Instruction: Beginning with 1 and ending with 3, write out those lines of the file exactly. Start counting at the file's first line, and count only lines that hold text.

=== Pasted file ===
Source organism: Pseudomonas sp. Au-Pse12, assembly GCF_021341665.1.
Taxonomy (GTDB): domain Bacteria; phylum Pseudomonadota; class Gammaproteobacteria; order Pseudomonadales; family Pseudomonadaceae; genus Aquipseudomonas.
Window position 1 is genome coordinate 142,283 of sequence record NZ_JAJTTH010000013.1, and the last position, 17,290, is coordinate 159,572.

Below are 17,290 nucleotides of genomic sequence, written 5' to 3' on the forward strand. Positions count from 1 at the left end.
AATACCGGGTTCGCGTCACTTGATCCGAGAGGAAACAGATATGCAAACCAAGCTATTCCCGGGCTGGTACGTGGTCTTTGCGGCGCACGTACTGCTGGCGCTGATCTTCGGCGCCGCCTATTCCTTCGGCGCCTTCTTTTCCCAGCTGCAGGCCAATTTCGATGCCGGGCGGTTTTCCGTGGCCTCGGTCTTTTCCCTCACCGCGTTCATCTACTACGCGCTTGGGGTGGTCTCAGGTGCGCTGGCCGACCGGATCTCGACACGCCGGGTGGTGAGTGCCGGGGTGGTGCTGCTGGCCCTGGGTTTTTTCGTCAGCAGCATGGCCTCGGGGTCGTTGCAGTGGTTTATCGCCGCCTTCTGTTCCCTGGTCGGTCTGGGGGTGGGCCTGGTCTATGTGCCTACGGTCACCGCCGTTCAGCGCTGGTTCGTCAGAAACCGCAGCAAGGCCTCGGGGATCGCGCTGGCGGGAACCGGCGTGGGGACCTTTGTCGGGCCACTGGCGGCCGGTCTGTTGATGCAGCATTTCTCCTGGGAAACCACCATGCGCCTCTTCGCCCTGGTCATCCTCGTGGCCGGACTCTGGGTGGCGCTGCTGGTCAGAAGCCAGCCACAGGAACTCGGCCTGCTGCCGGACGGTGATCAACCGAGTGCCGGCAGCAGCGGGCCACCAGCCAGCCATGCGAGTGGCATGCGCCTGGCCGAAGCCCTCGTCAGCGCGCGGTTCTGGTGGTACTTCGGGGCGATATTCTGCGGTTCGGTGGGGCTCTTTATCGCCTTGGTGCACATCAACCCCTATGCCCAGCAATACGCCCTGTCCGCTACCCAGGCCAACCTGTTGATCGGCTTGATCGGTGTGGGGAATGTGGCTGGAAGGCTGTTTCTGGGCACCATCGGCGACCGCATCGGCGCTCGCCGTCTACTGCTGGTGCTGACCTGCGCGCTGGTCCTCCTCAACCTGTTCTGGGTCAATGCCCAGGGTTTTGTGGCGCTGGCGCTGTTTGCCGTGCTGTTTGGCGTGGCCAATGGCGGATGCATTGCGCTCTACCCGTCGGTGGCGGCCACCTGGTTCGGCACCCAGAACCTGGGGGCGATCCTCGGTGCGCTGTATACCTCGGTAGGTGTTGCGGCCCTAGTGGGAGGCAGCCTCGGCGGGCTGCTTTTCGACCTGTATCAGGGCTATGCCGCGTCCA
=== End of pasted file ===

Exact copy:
Source organism: Pseudomonas sp. Au-Pse12, assembly GCF_021341665.1.
Taxonomy (GTDB): domain Bacteria; phylum Pseudomonadota; class Gammaproteobacteria; order Pseudomonadales; family Pseudomonadaceae; genus Aquipseudomonas.
Window position 1 is genome coordinate 142,283 of sequence record NZ_JAJTTH010000013.1, and the last position, 17,290, is coordinate 159,572.